- Setting individual rates.
- Setting individual daily limits (caps).
- Setting budgets for offers – individual or general.
The ability to pay publishers a fixed amount for a lead, while the advertiser pays the network for conversion and RevShare.
The ability to pay publishers a fixed amount for a conversion in an accumulative mode, while advertisers send conversions with different sums.
UCLIQ’s solution allows for the setting of individual rates (both percentage and fixed) based on the following criteria:
- GEO, i.e. the origin of the traffic
- Publishers (and their groups) bringing in the traffic
- Visitors’ devices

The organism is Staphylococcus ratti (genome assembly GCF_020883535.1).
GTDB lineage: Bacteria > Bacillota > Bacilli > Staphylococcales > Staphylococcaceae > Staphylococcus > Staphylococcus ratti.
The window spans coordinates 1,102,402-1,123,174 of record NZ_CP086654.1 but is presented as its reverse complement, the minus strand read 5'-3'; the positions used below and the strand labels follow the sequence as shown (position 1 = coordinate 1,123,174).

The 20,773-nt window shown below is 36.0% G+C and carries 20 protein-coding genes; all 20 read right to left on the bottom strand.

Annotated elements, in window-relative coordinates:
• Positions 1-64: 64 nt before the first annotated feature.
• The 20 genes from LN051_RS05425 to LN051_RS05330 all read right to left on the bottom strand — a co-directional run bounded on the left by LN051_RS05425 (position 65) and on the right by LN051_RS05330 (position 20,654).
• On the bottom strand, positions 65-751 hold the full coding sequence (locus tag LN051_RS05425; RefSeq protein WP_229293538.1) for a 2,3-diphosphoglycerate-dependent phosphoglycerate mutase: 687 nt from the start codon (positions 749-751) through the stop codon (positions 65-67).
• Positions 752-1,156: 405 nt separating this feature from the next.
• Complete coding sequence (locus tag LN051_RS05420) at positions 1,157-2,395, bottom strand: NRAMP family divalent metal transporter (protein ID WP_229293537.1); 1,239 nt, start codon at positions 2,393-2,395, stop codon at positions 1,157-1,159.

- Individual limits (daily caps)
This function allows for setting a limit on the number of conversions for a specific offer for a specific publisher. The limitation works on a sliding 24-hour window basis.
The fixed payout mode can be highly attractive for promoting new GEO offers, new verticals, and sponsoring certain publishers. However, when working in this mode, it is important to keep costs under control, as it may turn out that the payouts to the publisher network’s publishers are higher than the revenue from the traffic attracted by the advertiser for a certain period.
The mechanism of budgeting offers and smart links solves this problem.
Fixed payout model for lead